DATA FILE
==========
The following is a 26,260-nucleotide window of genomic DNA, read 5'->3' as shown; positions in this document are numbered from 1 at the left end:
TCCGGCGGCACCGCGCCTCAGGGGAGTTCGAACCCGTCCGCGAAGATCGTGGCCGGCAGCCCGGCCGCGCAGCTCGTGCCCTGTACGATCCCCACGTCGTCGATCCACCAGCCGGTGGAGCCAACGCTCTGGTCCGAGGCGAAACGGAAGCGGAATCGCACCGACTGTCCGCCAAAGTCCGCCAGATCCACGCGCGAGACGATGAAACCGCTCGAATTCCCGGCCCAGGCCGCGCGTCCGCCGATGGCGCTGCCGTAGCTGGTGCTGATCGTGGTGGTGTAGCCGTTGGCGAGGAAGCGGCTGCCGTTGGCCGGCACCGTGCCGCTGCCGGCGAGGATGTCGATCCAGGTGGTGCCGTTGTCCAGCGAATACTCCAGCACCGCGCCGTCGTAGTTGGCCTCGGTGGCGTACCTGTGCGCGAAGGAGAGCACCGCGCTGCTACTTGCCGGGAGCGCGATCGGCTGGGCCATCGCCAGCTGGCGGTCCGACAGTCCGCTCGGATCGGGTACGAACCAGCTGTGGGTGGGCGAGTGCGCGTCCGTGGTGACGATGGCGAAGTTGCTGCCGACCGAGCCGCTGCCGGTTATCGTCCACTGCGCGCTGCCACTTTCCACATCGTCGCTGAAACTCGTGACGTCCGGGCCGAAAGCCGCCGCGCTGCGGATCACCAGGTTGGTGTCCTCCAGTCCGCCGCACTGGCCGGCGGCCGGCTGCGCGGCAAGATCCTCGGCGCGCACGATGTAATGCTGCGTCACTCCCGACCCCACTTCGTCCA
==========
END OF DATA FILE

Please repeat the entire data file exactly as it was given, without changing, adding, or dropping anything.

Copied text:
The following is a 26,260-nucleotide window of genomic DNA, read 5'->3' as shown; positions in this document are numbered from 1 at the left end:
TCCGGCGGCACCGCGCCTCAGGGGAGTTCGAACCCGTCCGCGAAGATCGTGGCCGGCAGCCCGGCCGCGCAGCTCGTGCCCTGTACGATCCCCACGTCGTCGATCCACCAGCCGGTGGAGCCAACGCTCTGGTCCGAGGCGAAACGGAAGCGGAATCGCACCGACTGTCCGCCAAAGTCCGCCAGATCCACGCGCGAGACGATGAAACCGCTCGAATTCCCGGCCCAGGCCGCGCGTCCGCCGATGGCGCTGCCGTAGCTGGTGCTGATCGTGGTGGTGTAGCCGTTGGCGAGGAAGCGGCTGCCGTTGGCCGGCACCGTGCCGCTGCCGGCGAGGATGTCGATCCAGGTGGTGCCGTTGTCCAGCGAATACTCCAGCACCGCGCCGTCGTAGTTGGCCTCGGTGGCGTACCTGTGCGCGAAGGAGAGCACCGCGCTGCTACTTGCCGGGAGCGCGATCGGCTGGGCCATCGCCAGCTGGCGGTCCGACAGTCCGCTCGGATCGGGTACGAACCAGCTGTGGGTGGGCGAGTGCGCGTCCGTGGTGACGATGGCGAAGTTGCTGCCGACCGAGCCGCTGCCGGTTATCGTCCACTGCGCGCTGCCACTTTCCACATCGTCGCTGAAACTCGTGACGTCCGGGCCGAAAGCCGCCGCGCTGCGGATCACCAGGTTGGTGTCCTCCAGTCCGCCGCACTGGCCGGCGGCCGGCTGCGCGGCAAGATCCTCGGCGCGCACGATGTAATGCTGCGTCACTCCCGACCCCACTTCGTCCA